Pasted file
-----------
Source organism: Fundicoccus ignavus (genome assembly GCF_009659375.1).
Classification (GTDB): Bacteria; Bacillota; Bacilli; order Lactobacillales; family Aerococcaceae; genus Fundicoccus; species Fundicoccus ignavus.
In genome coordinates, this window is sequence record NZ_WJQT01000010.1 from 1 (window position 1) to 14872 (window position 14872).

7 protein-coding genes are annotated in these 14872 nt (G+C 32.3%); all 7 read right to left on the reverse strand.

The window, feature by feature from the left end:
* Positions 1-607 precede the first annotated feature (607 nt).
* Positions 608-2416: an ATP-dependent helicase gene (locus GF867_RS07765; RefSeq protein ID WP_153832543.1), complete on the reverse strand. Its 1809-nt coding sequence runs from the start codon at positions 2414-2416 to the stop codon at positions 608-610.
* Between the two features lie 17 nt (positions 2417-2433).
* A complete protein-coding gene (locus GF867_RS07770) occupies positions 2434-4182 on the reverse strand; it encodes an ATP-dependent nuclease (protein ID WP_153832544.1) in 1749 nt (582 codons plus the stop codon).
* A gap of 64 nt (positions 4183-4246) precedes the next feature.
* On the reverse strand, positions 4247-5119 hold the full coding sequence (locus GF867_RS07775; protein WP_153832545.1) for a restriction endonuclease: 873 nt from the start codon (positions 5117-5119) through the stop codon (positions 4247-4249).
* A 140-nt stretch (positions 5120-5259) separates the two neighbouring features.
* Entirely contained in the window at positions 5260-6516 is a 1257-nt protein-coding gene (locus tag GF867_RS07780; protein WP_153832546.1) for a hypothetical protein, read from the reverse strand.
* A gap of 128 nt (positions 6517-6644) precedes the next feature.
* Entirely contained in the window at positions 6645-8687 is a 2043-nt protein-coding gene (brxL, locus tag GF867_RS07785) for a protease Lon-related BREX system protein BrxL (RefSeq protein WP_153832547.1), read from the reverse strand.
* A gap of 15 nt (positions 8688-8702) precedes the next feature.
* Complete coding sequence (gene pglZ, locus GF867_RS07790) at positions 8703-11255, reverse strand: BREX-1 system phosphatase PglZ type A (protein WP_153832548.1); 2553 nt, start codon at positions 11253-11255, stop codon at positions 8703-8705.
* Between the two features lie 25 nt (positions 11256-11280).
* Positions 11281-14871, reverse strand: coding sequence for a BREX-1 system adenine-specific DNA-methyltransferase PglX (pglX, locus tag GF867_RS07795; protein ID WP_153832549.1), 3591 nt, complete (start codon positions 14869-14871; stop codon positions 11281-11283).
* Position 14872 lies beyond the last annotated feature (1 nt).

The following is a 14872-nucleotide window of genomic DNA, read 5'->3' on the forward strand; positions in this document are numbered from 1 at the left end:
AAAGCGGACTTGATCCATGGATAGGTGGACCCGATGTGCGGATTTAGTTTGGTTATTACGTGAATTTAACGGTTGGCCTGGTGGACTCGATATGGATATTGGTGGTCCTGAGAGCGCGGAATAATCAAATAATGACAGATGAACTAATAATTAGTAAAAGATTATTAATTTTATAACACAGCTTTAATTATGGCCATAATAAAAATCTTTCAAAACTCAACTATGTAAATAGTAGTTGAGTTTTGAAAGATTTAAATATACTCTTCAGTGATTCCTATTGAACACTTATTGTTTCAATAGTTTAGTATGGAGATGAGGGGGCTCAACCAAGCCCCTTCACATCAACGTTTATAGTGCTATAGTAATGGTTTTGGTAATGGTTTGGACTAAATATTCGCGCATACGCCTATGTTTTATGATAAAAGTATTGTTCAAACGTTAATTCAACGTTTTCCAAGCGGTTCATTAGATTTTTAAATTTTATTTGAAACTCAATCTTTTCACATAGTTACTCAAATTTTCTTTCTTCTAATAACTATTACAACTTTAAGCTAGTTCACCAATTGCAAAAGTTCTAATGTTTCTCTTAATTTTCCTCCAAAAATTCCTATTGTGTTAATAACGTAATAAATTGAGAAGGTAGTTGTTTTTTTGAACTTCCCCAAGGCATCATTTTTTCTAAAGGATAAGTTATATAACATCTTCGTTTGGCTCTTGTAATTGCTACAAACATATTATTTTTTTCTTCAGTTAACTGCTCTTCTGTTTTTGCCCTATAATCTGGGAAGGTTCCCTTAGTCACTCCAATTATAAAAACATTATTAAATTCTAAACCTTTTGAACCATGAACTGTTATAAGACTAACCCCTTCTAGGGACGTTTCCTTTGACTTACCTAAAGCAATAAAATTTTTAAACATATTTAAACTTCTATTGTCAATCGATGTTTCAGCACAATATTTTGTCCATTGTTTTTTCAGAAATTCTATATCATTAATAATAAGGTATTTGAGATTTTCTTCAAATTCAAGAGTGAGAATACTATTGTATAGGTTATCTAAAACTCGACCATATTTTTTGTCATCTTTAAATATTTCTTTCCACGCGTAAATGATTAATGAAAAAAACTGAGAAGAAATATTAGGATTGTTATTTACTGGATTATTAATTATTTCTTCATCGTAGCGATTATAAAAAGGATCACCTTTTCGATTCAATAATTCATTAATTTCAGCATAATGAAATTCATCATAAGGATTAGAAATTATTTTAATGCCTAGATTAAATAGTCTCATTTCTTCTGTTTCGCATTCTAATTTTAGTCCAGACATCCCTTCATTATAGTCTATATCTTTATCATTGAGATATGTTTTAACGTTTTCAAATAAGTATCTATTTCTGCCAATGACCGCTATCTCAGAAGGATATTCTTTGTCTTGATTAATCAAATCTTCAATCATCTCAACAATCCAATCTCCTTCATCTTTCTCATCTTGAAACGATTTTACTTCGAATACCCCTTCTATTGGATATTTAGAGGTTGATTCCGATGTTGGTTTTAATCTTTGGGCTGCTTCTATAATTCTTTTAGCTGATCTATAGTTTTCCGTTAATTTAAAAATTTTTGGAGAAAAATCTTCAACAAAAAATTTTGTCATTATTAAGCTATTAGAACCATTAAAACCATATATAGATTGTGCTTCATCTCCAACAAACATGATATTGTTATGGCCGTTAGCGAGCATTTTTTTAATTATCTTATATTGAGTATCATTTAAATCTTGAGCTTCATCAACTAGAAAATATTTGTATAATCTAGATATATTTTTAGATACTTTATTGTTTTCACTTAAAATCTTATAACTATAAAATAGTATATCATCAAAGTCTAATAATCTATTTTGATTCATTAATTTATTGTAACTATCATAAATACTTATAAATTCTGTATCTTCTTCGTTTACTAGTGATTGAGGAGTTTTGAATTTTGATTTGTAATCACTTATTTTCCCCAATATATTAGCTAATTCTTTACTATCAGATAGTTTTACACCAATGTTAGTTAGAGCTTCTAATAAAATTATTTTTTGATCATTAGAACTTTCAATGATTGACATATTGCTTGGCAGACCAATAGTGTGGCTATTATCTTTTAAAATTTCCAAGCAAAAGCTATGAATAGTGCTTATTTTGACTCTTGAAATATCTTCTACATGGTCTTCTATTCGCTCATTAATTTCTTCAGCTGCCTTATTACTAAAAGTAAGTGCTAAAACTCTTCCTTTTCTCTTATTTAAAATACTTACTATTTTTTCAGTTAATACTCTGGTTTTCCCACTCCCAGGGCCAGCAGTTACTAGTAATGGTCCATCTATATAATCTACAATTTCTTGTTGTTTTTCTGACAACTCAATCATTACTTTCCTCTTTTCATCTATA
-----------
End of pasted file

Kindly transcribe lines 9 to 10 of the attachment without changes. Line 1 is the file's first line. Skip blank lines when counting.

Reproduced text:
* A complete protein-coding gene (locus GF867_RS07770) occupies positions 2434-4182 on the reverse strand; it encodes an ATP-dependent nuclease (protein ID WP_153832544.1) in 1749 nt (582 codons plus the stop codon).
* A gap of 64 nt (positions 4183-4246) precedes the next feature.